Completing an American Studies degree prepares you to enter a range of graduate and professional programs, including law school, doctoral programs, and others. The skills acquired in the program are also useful for work in non-profit organizations, activist groups, media, government, and cultural and artistic fields, to name a few. Our programs explore socio-historical contexts and cultural perspectives that complement other fields of study at AU. 100% of our students have secured full-time employment or graduate school acceptance upon completing the requirements for the American Studies program.
Washington, DC, is the perfect place to explore American Studies, an interdisciplinary, intersectional approach to understanding American life, politics, and culture. Our program combines student-centered learning and community engagement with courses that examine the latest scholarship in the field. Our faculty are experts in the study of popular culture and discourse, disability studies, immigration studies, carceral studies, Native American studies, and more. Our students complete their own work to understand American institutions and culture with an original capstone project.
Dr. Elizabeth Rule joined New Book Network for a discussion about Rule's book Indigenous DC: Native Peoples and the Nation’s First Capital.
Dr. Tanja Aho and Dr. Mary Ellen Curtin have won the 2022-2023 Ann Ferren Curriculum Design Award for their creation of the “Disability, Health, and Bodies” undergraduate certificate. This award recognizes the collaborative work of two or more faculty who creatively integrate the values of a liberal education in the design of courses or curricula for majors or academic programs.
Stevie Marvin has won the 2023 University Award for Outstanding Service to the AU Community.
Jules Losee won the 2022 Provost’s Summer Scholar Award for their research project "Where Love Grows: How Art Coaxes Queer Community Through Prison Walls."
Rachael Hesse won the AU Library’s Best Overall Undergraduate Paper Award for their capstone project “How Joan Rivers Created the Modern Female Comedian.”
Talia Marshall won an AU Provost Summer Scholars award for her research project "Queer Time Meets Neurodivergent Time: Exploring Temporal Intersections.” Talia will be presenting her research at the Modern Language Association’s national conference in January of 2023.
Abigail Goldner-Morris won the University Award for Outstanding Community Service in Spring 2021.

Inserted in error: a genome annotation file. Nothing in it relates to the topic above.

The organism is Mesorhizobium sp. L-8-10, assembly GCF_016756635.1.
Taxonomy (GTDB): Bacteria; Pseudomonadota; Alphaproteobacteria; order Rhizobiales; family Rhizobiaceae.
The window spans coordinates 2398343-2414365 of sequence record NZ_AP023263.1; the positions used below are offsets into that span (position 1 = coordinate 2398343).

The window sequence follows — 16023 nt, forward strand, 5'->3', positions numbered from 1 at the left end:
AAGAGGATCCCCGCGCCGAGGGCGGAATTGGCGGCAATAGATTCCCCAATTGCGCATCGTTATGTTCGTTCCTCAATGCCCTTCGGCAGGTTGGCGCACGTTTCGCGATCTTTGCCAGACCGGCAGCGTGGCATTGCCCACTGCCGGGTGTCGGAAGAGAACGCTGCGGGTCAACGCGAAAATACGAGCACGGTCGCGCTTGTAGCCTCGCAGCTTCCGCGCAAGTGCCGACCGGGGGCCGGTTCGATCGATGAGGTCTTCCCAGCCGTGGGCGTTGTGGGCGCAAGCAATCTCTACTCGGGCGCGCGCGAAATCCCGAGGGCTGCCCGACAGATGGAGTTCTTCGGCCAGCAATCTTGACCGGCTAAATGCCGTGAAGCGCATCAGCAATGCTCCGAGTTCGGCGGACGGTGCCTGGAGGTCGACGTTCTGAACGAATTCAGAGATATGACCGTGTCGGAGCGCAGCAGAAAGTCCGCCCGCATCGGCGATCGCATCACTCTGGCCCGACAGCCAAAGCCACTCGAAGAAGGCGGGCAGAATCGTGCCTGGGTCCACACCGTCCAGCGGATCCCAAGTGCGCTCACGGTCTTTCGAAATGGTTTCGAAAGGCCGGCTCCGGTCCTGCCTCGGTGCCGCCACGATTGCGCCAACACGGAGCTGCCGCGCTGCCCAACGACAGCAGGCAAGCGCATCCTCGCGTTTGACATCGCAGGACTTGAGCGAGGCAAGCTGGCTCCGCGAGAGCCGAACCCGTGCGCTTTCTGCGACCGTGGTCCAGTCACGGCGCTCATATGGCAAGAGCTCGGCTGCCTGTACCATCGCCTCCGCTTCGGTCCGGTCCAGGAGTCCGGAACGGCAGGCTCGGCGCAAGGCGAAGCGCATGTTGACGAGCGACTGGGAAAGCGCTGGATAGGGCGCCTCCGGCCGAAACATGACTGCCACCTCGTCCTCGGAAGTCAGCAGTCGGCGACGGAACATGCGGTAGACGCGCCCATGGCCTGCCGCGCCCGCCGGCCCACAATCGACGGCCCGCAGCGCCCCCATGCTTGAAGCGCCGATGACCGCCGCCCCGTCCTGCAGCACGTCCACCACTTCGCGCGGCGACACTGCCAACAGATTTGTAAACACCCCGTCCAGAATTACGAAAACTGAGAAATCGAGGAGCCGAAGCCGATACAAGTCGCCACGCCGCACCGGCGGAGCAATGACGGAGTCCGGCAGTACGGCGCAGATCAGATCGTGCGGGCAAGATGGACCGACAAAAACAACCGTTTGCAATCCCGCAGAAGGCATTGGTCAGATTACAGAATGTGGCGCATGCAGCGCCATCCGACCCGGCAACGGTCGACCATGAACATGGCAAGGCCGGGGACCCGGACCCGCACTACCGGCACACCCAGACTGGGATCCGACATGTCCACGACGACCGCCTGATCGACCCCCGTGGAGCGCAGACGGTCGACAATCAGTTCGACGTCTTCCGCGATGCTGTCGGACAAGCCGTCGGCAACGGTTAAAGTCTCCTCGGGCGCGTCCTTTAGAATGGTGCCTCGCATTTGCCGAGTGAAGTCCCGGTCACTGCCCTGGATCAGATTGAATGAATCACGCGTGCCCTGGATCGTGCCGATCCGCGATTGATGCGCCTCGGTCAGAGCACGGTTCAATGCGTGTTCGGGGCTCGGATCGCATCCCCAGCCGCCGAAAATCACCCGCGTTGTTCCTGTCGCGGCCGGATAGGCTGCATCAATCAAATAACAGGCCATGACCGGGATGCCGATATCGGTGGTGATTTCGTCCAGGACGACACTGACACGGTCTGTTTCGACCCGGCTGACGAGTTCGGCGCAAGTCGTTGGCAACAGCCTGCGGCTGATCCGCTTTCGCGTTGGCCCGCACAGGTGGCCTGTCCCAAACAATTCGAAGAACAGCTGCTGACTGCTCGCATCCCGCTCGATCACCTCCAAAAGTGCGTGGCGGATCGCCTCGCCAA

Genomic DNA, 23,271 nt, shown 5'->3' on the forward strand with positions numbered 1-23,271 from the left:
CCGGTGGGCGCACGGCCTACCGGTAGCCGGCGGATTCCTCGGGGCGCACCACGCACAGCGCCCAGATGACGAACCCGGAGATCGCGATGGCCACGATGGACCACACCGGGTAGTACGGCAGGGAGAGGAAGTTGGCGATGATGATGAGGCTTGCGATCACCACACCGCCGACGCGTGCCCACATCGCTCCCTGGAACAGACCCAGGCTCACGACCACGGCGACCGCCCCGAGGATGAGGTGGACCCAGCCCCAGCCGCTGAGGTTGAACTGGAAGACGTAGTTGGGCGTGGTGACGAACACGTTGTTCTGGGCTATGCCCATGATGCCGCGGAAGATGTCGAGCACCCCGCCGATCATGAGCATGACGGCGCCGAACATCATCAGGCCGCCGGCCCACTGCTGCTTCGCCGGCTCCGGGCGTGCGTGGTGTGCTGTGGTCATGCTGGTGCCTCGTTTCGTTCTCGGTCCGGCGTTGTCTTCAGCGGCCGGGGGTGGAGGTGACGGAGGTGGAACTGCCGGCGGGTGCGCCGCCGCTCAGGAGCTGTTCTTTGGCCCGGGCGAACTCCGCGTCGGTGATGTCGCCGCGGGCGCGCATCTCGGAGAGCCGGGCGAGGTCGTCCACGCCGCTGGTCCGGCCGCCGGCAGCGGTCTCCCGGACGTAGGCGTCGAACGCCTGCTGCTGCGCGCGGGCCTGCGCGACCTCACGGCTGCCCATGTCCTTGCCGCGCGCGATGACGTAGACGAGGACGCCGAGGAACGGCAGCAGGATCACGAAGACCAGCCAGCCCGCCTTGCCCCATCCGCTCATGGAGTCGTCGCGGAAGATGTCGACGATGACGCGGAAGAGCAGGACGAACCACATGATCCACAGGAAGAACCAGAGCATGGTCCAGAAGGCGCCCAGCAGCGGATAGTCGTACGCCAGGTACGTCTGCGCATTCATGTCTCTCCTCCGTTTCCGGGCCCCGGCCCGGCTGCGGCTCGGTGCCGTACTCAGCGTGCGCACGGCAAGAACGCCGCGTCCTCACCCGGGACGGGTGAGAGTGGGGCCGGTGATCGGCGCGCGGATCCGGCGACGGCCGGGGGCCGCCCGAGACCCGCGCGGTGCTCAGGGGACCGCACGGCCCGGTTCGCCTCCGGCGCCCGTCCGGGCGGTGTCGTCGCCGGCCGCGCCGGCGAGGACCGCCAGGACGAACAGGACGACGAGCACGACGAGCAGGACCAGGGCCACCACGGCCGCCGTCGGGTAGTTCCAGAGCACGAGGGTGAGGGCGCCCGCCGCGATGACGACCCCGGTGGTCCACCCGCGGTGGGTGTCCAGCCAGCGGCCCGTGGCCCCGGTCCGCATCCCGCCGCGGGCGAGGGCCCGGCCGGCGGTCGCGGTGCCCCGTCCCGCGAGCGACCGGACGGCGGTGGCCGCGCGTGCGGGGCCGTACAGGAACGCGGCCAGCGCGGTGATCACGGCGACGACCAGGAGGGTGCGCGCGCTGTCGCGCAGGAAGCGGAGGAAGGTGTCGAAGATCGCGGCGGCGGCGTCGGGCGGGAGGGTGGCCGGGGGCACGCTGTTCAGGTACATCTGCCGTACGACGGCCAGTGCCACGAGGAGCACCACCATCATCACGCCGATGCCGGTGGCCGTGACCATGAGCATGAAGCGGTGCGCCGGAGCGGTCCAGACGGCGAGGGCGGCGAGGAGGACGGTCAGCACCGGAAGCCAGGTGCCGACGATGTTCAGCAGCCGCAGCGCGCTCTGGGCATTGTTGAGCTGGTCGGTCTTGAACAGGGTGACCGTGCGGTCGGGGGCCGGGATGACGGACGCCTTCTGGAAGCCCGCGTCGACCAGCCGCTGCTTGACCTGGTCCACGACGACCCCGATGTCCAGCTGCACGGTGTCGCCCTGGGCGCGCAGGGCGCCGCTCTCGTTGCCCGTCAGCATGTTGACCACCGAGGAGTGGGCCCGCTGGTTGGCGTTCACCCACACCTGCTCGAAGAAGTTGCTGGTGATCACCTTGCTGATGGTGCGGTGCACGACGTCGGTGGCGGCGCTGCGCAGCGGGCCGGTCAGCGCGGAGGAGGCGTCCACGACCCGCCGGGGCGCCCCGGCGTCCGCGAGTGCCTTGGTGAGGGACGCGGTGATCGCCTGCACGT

Professor Tanja Aho discussed the new certificate Disability, Health, and Bodies in "American University launches certificate in Disability, Health, and Bodies."
Indigenous Health: A Roundtable Discussion
Virtual | November 17, 2022 4-5:30 p.m. ET
Join AU's American Studies Department for a conversation about Indigenous health with Josie Raphaelito (Diné/Navajo Nation), Mariah Gladstone (Blackfeet, Cherokee), Candi Brings Plenty (Oglala Sioux), and Elizabeth Rule (Chicasaw Nation), moderated by Tanja Aho. Our panelists will discuss their work on Indigenous cancer research, Two Spirit and Native LGBTQIA+ advocacy and community work, resistance to colonial theft, exploitation, and gender violence, and reteaching Indigenous foodways.
Josie Raphaelito (Diné, Navajo) is a passionate advocate for tribal public health. Josie serves as the Research Project Coordinator for the new Center for Indigenous Cancer Research at Roswell Park Comprehensive Cancer Center. She also is co-author of the Indigenizing Love Toolkit.
Dr. Elizabeth Rule (Chickasaw Nation) is Assistant Professor of Critical Race, Gender, and Culture Studies at American University. Rule’s research on Indigenous issues has been featured in the Washington Post, The Atlantic, and NPR.
Mariah Gladstone (Blackfeet, Cherokee) graduated from Columbia University with a degree in Environmental Engineering and returned home where she developed Indigikitchen, an online tool for reteaching information about Indigenous foods.
Candi Brings Plenty (Oglala Sioux) is a queer, indigenous, Two Spirit, cis, Oglala Lakota Sioux Activist and Spiritual Practitioner. She works as an indigenous justice organizer with the South Dakota ACLU and specializes in advocating for Two Spirit warriors, community health, and protesters at the Keystone XL pipeline.
Dr. Tanja Aho is a Professional Lecturer of American Studies at American University, where they teach two core courses of the new Disability, Health, and Bodies certificate. They serve on the board of the Rainbow History Project and were a copy editor of the Indigenizing Love Toolkit.